The other is the method you use to sharpen the pencil. Turn the sharpener while holding the pencil still. If you turn the pencil, you end up putting much more pressure on it, which can damage it.

6. Erasers

You can use erasers to lighten color in a particular area or clean up your work as you near the end.

Like markers, the type of eraser you use is a matter of personal preference. Some colorists love kneadable erasers, which let you lift excess color off of the page. Others prefer erasers in the shape of a pen, such as the Tombow mono eraser. The Tombow eraser is similar in size and shape to a pencil line, making it easier to remove errant lines or marks.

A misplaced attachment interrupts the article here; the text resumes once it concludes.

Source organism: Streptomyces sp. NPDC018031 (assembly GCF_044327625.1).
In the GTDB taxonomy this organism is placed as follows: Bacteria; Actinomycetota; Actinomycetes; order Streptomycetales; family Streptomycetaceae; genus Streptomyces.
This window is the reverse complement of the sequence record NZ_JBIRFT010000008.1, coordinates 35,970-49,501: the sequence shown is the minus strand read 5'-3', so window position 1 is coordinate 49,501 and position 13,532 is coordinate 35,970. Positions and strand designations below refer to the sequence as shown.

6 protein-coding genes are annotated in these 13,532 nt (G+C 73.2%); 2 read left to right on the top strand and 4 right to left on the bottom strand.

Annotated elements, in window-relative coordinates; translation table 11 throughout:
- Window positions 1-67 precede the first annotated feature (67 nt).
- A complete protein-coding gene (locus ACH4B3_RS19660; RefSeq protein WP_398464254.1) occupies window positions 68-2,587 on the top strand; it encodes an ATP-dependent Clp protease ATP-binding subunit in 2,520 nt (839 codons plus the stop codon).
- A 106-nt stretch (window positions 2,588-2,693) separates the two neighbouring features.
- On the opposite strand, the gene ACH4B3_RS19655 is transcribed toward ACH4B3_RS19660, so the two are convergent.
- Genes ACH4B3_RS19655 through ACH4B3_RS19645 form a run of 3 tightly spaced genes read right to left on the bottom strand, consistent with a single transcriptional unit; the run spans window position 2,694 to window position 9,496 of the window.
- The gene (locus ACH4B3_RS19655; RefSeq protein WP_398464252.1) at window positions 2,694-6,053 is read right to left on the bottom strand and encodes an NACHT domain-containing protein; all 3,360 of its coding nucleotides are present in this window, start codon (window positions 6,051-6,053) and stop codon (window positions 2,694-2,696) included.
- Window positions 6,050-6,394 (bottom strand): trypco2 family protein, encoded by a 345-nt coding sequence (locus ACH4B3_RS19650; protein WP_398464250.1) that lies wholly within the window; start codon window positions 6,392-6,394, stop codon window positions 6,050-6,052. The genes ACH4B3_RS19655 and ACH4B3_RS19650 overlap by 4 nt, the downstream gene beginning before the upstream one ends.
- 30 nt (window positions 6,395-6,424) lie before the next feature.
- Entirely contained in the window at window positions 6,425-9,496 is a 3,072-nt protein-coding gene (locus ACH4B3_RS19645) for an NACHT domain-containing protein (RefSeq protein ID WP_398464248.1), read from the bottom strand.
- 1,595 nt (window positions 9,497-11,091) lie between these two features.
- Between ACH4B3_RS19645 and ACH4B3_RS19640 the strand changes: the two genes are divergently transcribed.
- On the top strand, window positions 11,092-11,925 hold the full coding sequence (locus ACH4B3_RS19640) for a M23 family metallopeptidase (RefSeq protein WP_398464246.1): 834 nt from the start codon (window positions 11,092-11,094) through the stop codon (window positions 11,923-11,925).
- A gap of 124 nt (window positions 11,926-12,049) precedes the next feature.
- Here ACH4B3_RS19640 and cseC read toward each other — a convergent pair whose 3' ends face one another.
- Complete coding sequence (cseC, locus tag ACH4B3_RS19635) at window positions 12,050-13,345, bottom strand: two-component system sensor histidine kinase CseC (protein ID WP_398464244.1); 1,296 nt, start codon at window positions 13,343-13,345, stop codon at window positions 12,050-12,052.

7. Pencil Extender

The more you use and sharpen colored pencils, the smaller they get. At some point, they get so small they aren’t comfortable to hold in your hand. That’s where a pencil extender comes in handy. A pencil extender helps you get the most out of your colored pencils by making them long enough to hold in your hand once again.

When choosing a pencil extender, look for one that securely attaches to your pencil and has a comfortable grip. The Derwent pencil extender set contains two extenders, one for standard-size pencils (up to 7 mm) and one for thicker pencils. The extenders screw onto the end of your pencils, gripping them securely. They also have a soft coating on the barrel that makes them comfortable to hold in your hand.

8. Blenders

When you’re ready to take your coloring to the next level, invest in blending tools, which let you soften edges between colors or create an ombre effect. You can also use blenders for layering colors.